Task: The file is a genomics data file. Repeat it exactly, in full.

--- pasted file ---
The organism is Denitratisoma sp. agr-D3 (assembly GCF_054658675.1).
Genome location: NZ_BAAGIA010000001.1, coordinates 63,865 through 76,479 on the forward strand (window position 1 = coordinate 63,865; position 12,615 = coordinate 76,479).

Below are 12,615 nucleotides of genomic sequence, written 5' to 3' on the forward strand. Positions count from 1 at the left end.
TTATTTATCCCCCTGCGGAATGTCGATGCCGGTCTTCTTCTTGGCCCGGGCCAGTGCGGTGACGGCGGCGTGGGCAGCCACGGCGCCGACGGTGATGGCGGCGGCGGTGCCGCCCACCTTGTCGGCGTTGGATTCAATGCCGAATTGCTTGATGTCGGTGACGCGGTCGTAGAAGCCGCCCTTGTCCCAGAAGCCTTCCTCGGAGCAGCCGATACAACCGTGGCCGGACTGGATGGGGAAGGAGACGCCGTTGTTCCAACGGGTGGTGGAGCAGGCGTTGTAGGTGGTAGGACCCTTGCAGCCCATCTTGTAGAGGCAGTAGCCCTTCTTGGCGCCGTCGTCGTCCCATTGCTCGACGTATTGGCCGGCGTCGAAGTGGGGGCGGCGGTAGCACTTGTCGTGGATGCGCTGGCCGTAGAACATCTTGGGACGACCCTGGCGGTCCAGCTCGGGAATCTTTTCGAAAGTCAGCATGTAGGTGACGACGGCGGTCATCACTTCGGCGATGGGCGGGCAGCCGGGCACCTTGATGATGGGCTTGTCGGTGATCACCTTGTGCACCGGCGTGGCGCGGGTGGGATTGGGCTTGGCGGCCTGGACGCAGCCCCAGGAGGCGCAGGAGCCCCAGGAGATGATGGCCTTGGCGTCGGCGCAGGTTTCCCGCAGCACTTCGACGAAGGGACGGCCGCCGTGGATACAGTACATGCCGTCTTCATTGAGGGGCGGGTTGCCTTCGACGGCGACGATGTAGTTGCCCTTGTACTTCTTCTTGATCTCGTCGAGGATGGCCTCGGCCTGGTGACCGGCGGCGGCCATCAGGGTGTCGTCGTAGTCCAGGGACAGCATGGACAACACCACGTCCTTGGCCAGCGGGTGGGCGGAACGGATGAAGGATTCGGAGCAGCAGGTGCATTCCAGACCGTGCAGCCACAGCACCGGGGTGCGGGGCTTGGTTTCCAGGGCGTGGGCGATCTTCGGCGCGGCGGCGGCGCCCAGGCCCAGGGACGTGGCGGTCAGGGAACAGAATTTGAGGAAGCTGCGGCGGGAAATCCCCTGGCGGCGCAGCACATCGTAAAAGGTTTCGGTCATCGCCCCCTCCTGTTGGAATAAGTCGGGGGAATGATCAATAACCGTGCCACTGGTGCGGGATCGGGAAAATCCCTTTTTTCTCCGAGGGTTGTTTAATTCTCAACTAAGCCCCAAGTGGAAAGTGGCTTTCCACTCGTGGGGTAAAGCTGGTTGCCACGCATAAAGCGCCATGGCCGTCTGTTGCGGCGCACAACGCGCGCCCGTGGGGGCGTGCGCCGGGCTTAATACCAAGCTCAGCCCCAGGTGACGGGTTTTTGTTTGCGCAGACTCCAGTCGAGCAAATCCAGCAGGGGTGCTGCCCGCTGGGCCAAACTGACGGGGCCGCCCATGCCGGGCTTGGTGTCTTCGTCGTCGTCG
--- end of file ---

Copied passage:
The organism is Denitratisoma sp. agr-D3 (assembly GCF_054658675.1).
Genome location: NZ_BAAGIA010000001.1, coordinates 63,865 through 76,479 on the forward strand (window position 1 = coordinate 63,865; position 12,615 = coordinate 76,479).

Below are 12,615 nucleotides of genomic sequence, written 5' to 3' on the forward strand. Positions count from 1 at the left end.
TTATTTATCCCCCTGCGGAATGTCGATGCCGGTCTTCTTCTTGGCCCGGGCCAGTGCGGTGACGGCGGCGTGGGCAGCCACGGCGCCGACGGTGATGGCGGCGGCGGTGCCGCCCACCTTGTCGGCGTTGGATTCAATGCCGAATTGCTTGATGTCGGTGACGCGGTCGTAGAAGCCGCCCTTGTCCCAGAAGCCTTCCTCGGAGCAGCCGATACAACCGTGGCCGGACTGGATGGGGAAGGAGACGCCGTTGTTCCAACGGGTGGTGGAGCAGGCGTTGTAGGTGGTAGGACCCTTGCAGCCCATCTTGTAGAGGCAGTAGCCCTTCTTGGCGCCGTCGTCGTCCCATTGCTCGACGTATTGGCCGGCGTCGAAGTGGGGGCGGCGGTAGCACTTGTCGTGGATGCGCTGGCCGTAGAACATCTTGGGACGACCCTGGCGGTCCAGCTCGGGAATCTTTTCGAAAGTCAGCATGTAGGTGACGACGGCGGTCATCACTTCGGCGATGGGCGGGCAGCCGGGCACCTTGATGATGGGCTTGTCGGTGATCACCTTGTGCACCGGCGTGGCGCGGGTGGGATTGGGCTTGGCGGCCTGGACGCAGCCCCAGGAGGCGCAGGAGCCCCAGGAGATGATGGCCTTGGCGTCGGCGCAGGTTTCCCGCAGCACTTCGACGAAGGGACGGCCGCCGTGGATACAGTACATGCCGTCTTCATTGAGGGGCGGGTTGCCTTCGACGGCGACGATGTAGTTGCCCTTGTACTTCTTCTTGATCTCGTCGAGGATGGCCTCGGCCTGGTGACCGGCGGCGGCCATCAGGGTGTCGTCGTAGTCCAGGGACAGCATGGACAACACCACGTCCTTGGCCAGCGGGTGGGCGGAACGGATGAAGGATTCGGAGCAGCAGGTGCATTCCAGACCGTGCAGCCACAGCACCGGGGTGCGGGGCTTGGTTTCCAGGGCGTGGGCGATCTTCGGCGCGGCGGCGGCGCCCAGGCCCAGGGACGTGGCGGTCAGGGAACAGAATTTGAGGAAGCTGCGGCGGGAAATCCCCTGGCGGCGCAGCACATCGTAAAAGGTTTCGGTCATCGCCCCCTCCTGTTGGAATAAGTCGGGGGAATGATCAATAACCGTGCCACTGGTGCGGGATCGGGAAAATCCCTTTTTTCTCCGAGGGTTGTTTAATTCTCAACTAAGCCCCAAGTGGAAAGTGGCTTTCCACTCGTGGGGTAAAGCTGGTTGCCACGCATAAAGCGCCATGGCCGTCTGTTGCGGCGCACAACGCGCGCCCGTGGGGGCGTGCGCCGGGCTTAATACCAAGCTCAGCCCCAGGTGACGGGTTTTTGTTTGCGCAGACTCCAGTCGAGCAAATCCAGCAGGGGTGCTGCCCGCTGGGCCAAACTGACGGGGCCGCCCATGCCGGGCTTGGTGTCTTCGTCGTCGTCG